The Whole Truth

 Have you ever been personally sworn in as a witness in a court of law? If not, you have probably watched this happen in a movie, or even live television. Nevertheless, the witness, with one hand on a Bible and the other raised, swears to tell the “truth, the whole truth, and nothing but the truth.” This is a solemn, sobering oath, to say the least. An interesting part of the equation to me is the part about the “whole truth.” ‘Why?’you may ask. Because we live in a day of half truths, twisted truths and unfortunately, no truth at all. When it comes to something so important as the eternal destiny of the human soul, I believe we need to get to the whole truth of the matter of what God says about the matter of salvation. This topic deserves our utmost and careful deliberation.

In a time when pastors/preachers are hungry for numerical success and statistical progress, we find all kinds of trickery, gimmicks and “easy believism.” When it comes to offering the plan of salvation to a world in darkness, we must make it plain and simple. We have a Divine mandate to tell the whole truth when it comes to salvation according the Word of God. There are many verses in the Bible where the only condition to salvation is the word or act of believing. Probably the most familiar of these is the most famous verse in all the Bible, John 3:16. “For God so loved the world, that he gave his only begotten Son, that whosoever believeth in him should not perish, but have everlasting life.” Over one hundred places in the New Testament, we find the word or act of believing as the sole condition of salvation. However, there is more to being Scripturally saved than the intellectual act of believing. James says it is a good thing to believe but even the “devils also believe, and tremble” (James 1:19). So while believing the facts and accepting God’s word is a part of the salvation equation, that is not the whole truth. If a person says Jesus is my Lord and Savior and heaven is my home, I want to share with you what the Bible says must have happened to that person for this to be true.

There is a verse of Scripture in the Book of Acts to which I would like to direct our attention. Acts 20:21 says “Testifying both to the Jews, and also to the Greeks, repentance toward God, and faith toward our Lord Jesus Christ,” (emphasis mine). I would like to point out the two sides of salvation indicated by this one verse. I like to refer to these two acts as two sides of the same coin. When you see the word believe in Scripture, in reference to salvation, you may not always think of the two separates acts of repentance and faith. But friends, make no mistake about it, when a person says they have believed to the saving of their soul, they have, of necessity, repented of their sin and placed personal faith in Jesus Christ and his finished work on the cross of Calvary. I am not saying a lost person, under conviction of the Holy Spirit, must understand all these theological details at the time of their conversion. I do mean however, that these two acts must take place for one to experience genuine, Biblical salvation.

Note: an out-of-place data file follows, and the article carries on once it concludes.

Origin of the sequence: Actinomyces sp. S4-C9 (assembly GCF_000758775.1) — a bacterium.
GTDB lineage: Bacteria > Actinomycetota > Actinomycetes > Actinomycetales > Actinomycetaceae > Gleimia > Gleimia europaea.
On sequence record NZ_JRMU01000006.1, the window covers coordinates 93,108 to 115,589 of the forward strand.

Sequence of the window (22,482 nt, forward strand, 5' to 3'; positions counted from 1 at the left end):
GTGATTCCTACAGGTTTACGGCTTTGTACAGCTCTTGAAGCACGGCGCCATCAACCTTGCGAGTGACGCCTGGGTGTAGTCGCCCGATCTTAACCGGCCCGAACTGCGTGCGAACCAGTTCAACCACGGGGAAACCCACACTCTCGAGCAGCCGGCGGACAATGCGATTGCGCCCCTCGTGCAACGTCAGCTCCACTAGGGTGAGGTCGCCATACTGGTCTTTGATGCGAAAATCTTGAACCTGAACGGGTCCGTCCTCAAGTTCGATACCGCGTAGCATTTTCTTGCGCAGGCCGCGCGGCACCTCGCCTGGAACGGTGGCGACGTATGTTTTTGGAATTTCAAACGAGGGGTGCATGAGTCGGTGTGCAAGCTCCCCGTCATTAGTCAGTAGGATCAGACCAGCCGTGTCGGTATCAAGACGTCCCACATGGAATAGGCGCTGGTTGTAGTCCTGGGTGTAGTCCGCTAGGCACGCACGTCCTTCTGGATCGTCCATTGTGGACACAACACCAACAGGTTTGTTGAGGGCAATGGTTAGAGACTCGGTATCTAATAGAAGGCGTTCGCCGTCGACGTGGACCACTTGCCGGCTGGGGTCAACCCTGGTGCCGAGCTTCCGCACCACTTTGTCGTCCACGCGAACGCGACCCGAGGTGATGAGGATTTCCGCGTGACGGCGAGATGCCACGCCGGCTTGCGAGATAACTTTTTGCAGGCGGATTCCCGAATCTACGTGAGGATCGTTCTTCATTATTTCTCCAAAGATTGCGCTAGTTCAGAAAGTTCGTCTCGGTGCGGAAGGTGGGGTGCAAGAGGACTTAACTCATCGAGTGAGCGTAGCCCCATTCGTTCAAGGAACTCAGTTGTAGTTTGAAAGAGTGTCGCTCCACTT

Someone might object to repentance as being too negative. Well if repentance is too negative, then Jesus is too negative, because it is His idea! Jesus’ forerunner and friend, John the Baptist, preached “repent, for the kingdom of heaven is at hand.” Jesus himself said, “except ye repent, ye shall all likewise perish” (Luke 13:3). Without repentance there is no salvation. What is repentance? Repentance is the result of the Holy Spirit convicting a person of their personal sin to the point that they view themselves as a lost sinner, separated from a Holy God because of that sin. Repentance is experiencing godly sorrow for our life of sin, saying to God “I am sorry” for my sin, and then willfully turning from sin to the Savior. Repentance is not negative, but positive, in that it brings about the changes that lead us to Christ and eternal life. On the one side of the coin of salvation is repentance, and on the other is faith. Notice that repentance is toward God. Why? Because He is the One we have sinned against. Then our faith is toward our Lord Jesus Christ. Why? Because He is the One who died for us! So the salvation experience is composed, in part, of two acts of the human will, that actually are wrapped up in the one Bible term, “believe.”

When I was saved as a seventeen year-old boy, on a Sunday night in the little country church, I did not understand all these details at all. I simply knew God had done a work in my heart that caused me to see myself as a lost sinner and in need of a Savior. I asked God to forgive my sin that night and I placed personal faith in Jesus and my Lord and Savior. I am glad we do not have to understand it all to experience Biblical salvation. Has this ever happened to you personally? As a result of the Holy Spirit doing a work in your heart, have you ever repented of your sin and placed personal faith in Jesus alone as your Savior? If not, why not? Why not now?

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